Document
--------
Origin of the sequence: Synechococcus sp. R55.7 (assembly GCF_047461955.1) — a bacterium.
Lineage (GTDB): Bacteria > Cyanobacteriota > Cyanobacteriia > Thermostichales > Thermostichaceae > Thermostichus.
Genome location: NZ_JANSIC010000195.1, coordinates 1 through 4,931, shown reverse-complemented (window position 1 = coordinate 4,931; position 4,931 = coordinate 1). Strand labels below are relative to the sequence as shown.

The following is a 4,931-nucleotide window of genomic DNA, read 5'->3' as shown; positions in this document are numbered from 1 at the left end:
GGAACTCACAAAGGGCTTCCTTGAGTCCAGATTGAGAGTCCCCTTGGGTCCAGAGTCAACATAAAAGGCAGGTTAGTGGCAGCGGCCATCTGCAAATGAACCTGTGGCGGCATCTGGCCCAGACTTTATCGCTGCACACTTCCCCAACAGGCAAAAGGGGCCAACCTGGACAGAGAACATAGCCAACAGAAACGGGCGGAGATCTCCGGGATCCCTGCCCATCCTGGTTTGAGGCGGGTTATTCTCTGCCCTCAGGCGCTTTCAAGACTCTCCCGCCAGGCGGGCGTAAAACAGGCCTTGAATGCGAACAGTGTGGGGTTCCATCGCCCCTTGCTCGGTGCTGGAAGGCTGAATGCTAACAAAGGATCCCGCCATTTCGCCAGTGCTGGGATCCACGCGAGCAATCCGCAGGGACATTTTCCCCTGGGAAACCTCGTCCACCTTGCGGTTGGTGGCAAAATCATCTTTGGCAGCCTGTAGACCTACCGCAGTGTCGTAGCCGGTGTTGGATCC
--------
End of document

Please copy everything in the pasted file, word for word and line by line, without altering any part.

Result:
Origin of the sequence: Synechococcus sp. R55.7 (assembly GCF_047461955.1) — a bacterium.
Lineage (GTDB): Bacteria > Cyanobacteriota > Cyanobacteriia > Thermostichales > Thermostichaceae > Thermostichus.
Genome location: NZ_JANSIC010000195.1, coordinates 1 through 4,931, shown reverse-complemented (window position 1 = coordinate 4,931; position 4,931 = coordinate 1). Strand labels below are relative to the sequence as shown.

The following is a 4,931-nucleotide window of genomic DNA, read 5'->3' as shown; positions in this document are numbered from 1 at the left end:
GGAACTCACAAAGGGCTTCCTTGAGTCCAGATTGAGAGTCCCCTTGGGTCCAGAGTCAACATAAAAGGCAGGTTAGTGGCAGCGGCCATCTGCAAATGAACCTGTGGCGGCATCTGGCCCAGACTTTATCGCTGCACACTTCCCCAACAGGCAAAAGGGGCCAACCTGGACAGAGAACATAGCCAACAGAAACGGGCGGAGATCTCCGGGATCCCTGCCCATCCTGGTTTGAGGCGGGTTATTCTCTGCCCTCAGGCGCTTTCAAGACTCTCCCGCCAGGCGGGCGTAAAACAGGCCTTGAATGCGAACAGTGTGGGGTTCCATCGCCCCTTGCTCGGTGCTGGAAGGCTGAATGCTAACAAAGGATCCCGCCATTTCGCCAGTGCTGGGATCCACGCGAGCAATCCGCAGGGACATTTTCCCCTGGGAAACCTCGTCCACCTTGCGGTTGGTGGCAAAATCATCTTTGGCAGCCTGTAGACCTACCGCAGTGTCGTAGCCGGTGTTGGATCC